Perk-y jobs and the unemployed who love them

I need a job because I need money to pay my bills. I’ve grown attached to food, shelter, Netflix and other necessities of life. Life without access to every DVD known to man is just death by another name. My situation, like most people’s, is pretty straightforward. I’d love to make a lot of money – money enough for my own island and sports franchise, “f**k you money” even – but I’ll settle for enough money if the circumstances are right.

The years have taught me that jobs can pay in ways beyond money (until they go away and leave you on the dole, of course). Enjoyment is another important form of compensation. A fun job is worth the same to me as a boring job with twice the salary, provided the lower paycheck supports my modest standard of living and raging cookie habit. Work that doesn’t feel like work isn’t. It’s entertainment. It’s something we’d consider doing for free. The days go by quickly. And when they don’t, who cares? That moment of dread following the alarm each morning disappears when work is fun. That Sunday evening lethargy born from the anticipation of another workweek goes away. Moods improve, and life improves. The return in quality of life – on and off the job –  is well worth the smaller paycheck.

Perks are another valuable method of compensation. And they take many forms. A friend of mine once had a job three blocks from his apartment. By cutting his commute down to five minutes each way he added over an hour of free time to his life every day. Another friend with a similar commute managed to add a lunchtime nap to his daily routine.

Lucky for me I’ve had jobs that offer great perks. My first job out of college was a low-level administrative position at a now-reviled trade association. It paid what one might expect it to. The higher-ups had lots of meetings with lots of legitimately important people. Important people meetings differ from normal people meetings in a couple key ways. For one, the stakes are higher, as they’re dealing with the fates of companies and industries. For another, their meetings are catered. Here’s the best part, at least for normal people on little budgets… important people don’t eat the food at important people meetings. They get fed all the time, and earn enough to buy the food they want anyway. This all added up to free meals for staff multiple times a week – a great perk  for a poor college grad. And I totally lucked into it. The more industrious among us even worked out an office-wide paging scheme to discretely notify each other when meetings let out, and lunch was served.

Entertainment-related jobs have (or at least had) the best perks for music fiends like me. One of my positions included free tickets to concerts all over the city, provided I wrote something about the band. Sometimes I didn’t even have to do that. Certain extremely popular shows were off-limits. Those bands (and their PR people) didn’t need the press from me and, as a result, wouldn’t put me and my +1 on the guest list. Attending concerts was part of my job, so the perk made total sense. And technically I was working while rocking out. But to my point about fun jobs, it often didn’t feel that way.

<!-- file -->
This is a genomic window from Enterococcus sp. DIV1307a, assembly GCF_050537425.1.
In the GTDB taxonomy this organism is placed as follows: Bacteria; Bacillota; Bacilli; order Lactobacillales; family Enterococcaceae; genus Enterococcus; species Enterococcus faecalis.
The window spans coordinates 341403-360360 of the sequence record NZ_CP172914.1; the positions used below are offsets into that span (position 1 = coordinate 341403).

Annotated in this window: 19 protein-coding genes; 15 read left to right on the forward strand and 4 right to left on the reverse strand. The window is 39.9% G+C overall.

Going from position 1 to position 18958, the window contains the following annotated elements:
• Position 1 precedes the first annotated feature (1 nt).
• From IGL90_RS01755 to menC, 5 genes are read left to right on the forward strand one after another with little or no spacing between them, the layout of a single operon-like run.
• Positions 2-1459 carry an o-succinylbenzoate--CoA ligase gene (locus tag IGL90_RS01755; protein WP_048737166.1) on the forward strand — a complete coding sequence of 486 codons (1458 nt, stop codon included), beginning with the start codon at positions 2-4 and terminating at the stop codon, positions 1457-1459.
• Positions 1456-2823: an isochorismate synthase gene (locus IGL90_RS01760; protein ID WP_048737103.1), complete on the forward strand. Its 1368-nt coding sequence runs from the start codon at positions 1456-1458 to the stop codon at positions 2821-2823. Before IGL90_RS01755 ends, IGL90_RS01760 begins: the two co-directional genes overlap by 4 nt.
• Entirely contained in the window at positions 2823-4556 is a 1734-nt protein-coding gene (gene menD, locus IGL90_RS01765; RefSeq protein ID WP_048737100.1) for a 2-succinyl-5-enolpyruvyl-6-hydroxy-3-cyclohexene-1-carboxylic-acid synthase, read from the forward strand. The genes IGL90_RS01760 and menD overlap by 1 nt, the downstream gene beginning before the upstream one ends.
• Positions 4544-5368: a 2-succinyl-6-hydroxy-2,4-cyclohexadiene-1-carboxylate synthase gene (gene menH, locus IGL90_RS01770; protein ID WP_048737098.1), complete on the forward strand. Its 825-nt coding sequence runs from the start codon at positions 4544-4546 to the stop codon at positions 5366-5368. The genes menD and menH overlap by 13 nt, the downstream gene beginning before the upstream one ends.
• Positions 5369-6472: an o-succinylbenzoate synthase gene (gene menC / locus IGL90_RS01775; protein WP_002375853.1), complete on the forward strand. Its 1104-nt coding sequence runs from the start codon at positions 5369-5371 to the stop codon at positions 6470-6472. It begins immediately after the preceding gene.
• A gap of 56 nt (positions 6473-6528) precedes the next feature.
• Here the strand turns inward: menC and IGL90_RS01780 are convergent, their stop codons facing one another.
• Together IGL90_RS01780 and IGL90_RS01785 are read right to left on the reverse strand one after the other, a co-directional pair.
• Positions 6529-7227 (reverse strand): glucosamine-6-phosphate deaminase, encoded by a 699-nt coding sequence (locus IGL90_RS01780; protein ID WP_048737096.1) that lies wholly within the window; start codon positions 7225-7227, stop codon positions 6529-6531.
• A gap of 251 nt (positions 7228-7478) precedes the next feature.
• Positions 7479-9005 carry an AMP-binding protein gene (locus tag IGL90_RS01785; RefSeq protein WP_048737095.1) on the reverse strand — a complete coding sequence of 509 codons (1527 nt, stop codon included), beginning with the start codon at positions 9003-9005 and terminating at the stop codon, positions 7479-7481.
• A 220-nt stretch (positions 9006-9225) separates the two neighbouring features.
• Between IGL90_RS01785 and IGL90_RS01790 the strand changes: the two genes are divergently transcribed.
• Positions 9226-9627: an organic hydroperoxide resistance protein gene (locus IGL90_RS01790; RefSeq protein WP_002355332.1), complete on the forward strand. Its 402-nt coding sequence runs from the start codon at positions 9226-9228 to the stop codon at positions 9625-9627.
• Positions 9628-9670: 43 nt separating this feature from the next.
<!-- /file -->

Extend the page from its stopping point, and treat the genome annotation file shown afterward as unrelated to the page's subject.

Another job included free compact discs and a stereo in my office. These perks also made total sense given the position and company – CD packaging editor for a music label. I initially took full advantage, and have the CD piles and storage headaches to prove it. But there’s only so many hours of music that can be heard in a day; my extensive double-blind studies put the number around 24. Once I made my way through the company catalog, the perk became a burden. There was nothing more I wanted. But not taking advantage of free CDs was a sin against the music gods akin to Ace of Base, Maroon 5 or Disco. I had to continue accumulating CDs, even though I’d grown out of the perk.

Wifey might have the best perk an unemployed spouse could ask for, aside from a company-sanctioned “Jobs for Unemployed Spouses”  program. She gets free passes to Broadway shows. Now that we can’t afford flights to Paris for dinner, we can still spend the evening at the theater (excuse me, theatre). There’s a lot of excellent productions out there. And our circumstances – poor sans kids, but too old to be out past our bedtime – allow us to enjoy them. So please buy lots of theater tickets (rent can wait) so wifey can keep her job and I can forget about unemployment for a couple hours every so often.

The holy grail of the job search is a high-paying position that offers enjoyment and great perks. Let me know if you come across anyone this lucky, so I can kick their ass and take their job. Most of us settle for something less than perfect, and that’s fine. We try our best and do what we can. But it’s worth considering factors beyond the paycheck if possible. Your life may be better because of it.

Tell us what you do for fun when money is tight in the Jobless and Less Unemployment Forums

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One Comment

  1. I like that you call her your wifey. I’m adding you to my blogroll. k?

    Friday, April 10, 2009 at 8:23 pm | Permalink

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  1. Perk-y jobs and the unemployed who love them on Thursday, April 9, 2009 at 4:55 pm

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  2. JoblessandLess (Norm Elrod) on Thursday, April 9, 2009 at 8:19 pm

    New blog post: Perk-y jobs and the unemployed who love them

  3. __LOMO (Layoff Moveon) on Monday, April 13, 2009 at 9:46 pm

    RT @JoblessandLess Perk-y jobs and the unemployed who love them